I’m of mixed minds about news that the political leadership of Washington, D.C., is working with Rep. Darrell Issa (R-Calif.) to consider changes to the 1910 Height of Buildings Act. Possible changes to the long-standing restriction on how tall one can build in the nation’s capital are being presented, in part, as a transfer of authority to local officials, a bit of home-rule power wrested from a hard-and-fast congressional mandate. Anyone who lives in Washington normally cheers the devolution of power to the city level (and dreads the frequent interference in local legislation). So it all sounds good … if you trust the local authorities to do the right thing.
Height limits, which require buildings to be proportionate to street widths, have played an important role in making much of downtown D.C. look boxy and dull, with office blocks pushing right out to the street as far as possible. Long corridors in the city center are monotonous, with architectural interest limited to small variations in the skin or cladding of buildings. It’s rare to find a developer willing to pay a little more, or earn a little less, in the interest of making buildings architecturally appealing, or giving a little bit back to the street in the form of plazas or more spacious setbacks.
But the height limits are only one factor in the equation. The other essential element is the financial imperative to maximize the profits from every development. And raising the height limits isn’t going to change the power of the financial imperative. Mayor Vincent Gray has indicated that in downtown areas and near the major monuments and landmarks, he is only interested in tweaking the law for minimal height increases and perhaps greater architectural flexibility. Perhaps space on the top of buildings, where architects hide the mechanicals and service enclosures, could be claimed as interior space. With small changes, some architects insist, the buildings of D.C. could be sleeker, with a little more air and whimsy.
But once you do that, what happens? The mechanical features (and likely the architectural geegaws that also are allowed above the current height restrictions) go on top of the new top floor, and the irresistible dynamic to push ever higher continues. Architecture and urban planning critic Witold Rybczynski, a member of the U.S. Commission on Fine Arts, has warned against that, and I think he’s right. Tinker with the Height Act and in a few years you’ll be tinkering again. The Height Act isn’t an ordinary rule or regulation, it’s a taboo, and when you break a taboo, other taboos may follow.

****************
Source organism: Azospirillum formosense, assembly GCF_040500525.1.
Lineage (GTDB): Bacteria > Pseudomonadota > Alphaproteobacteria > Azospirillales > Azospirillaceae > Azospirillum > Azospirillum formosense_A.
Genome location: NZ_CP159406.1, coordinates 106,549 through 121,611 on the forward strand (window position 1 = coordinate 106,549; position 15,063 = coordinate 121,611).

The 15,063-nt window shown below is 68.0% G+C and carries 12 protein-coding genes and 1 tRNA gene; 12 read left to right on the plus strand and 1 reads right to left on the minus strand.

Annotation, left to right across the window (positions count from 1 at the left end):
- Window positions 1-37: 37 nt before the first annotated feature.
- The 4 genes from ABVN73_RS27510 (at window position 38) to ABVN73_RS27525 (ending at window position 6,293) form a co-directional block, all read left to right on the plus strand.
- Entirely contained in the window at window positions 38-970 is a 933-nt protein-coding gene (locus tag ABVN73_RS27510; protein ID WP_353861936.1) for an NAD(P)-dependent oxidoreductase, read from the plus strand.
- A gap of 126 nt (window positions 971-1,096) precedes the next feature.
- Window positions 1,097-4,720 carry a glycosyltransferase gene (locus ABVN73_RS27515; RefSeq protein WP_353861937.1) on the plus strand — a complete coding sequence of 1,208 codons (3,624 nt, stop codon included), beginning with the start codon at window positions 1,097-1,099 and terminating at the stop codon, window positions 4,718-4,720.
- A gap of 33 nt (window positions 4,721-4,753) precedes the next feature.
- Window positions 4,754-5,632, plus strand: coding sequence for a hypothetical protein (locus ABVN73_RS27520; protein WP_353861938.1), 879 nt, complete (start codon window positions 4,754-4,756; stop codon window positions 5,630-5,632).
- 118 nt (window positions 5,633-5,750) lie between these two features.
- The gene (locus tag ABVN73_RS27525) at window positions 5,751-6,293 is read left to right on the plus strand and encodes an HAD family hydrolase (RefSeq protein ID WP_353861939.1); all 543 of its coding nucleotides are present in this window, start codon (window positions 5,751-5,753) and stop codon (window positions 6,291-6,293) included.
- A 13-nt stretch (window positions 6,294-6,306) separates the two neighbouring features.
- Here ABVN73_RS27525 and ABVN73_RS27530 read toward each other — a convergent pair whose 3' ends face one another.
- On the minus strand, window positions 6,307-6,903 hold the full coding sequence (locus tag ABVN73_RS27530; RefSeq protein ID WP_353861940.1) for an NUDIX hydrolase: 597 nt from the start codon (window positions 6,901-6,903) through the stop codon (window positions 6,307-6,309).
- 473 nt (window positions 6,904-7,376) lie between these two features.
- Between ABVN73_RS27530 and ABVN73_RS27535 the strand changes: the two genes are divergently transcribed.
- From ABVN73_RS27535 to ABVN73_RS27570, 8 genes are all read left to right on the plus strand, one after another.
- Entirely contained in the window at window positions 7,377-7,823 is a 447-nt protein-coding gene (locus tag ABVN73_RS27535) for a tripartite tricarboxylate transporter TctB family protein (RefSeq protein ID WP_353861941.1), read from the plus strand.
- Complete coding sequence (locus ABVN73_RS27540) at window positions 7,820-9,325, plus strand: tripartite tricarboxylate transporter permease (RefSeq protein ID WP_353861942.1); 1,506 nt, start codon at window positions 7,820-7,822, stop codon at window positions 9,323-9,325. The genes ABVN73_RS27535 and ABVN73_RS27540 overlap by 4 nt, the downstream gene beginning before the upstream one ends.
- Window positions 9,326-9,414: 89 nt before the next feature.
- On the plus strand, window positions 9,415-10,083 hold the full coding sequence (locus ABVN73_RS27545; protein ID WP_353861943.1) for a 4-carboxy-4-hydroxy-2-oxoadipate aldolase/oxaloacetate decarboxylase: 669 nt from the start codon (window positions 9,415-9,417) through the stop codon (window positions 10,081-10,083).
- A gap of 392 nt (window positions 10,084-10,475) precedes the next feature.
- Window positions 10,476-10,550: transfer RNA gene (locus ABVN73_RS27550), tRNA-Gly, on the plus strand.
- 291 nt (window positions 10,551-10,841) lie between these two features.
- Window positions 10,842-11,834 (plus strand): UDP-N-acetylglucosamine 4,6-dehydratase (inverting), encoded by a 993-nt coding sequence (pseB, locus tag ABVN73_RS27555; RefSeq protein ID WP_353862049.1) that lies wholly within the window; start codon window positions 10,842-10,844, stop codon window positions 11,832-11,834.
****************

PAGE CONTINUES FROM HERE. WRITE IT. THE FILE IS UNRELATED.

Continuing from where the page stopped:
I think the “slippery slope” argument is best used sparingly in the political realm, because it denies us the agency to make small, necessary changes to longstanding tradition. Sometimes, in fact often, it is possible to drain the tub without losing the baby. Theoretically, small changes to the Height Act could be good for urban density, development, smart growth and transit — if we make them responsibly.
Too many current and recent members of the D.C. Council are under an ethical cloud, the mayor’s campaign fundraising is the subject of a federal probe, and late last year, the council voted against legislation that would have required disclosure of contributions from city contractors to council members. They even voted 12 to 1 against legislation, proposed by council member Tommy Wells (D-Ward 6), that would have required greater transparency in political fundraising. The relationship between local politicians and local developers is susceptible to corruption. Because the D.C. Council has proved unwilling to police itself in ways directly relevant to the development of new building projects in D.C., it shouldn’t have the power to start meddling with the Height Act yet.
In other words, Washington, D.C., is not mature enough to step onto this slippery slope without slipping.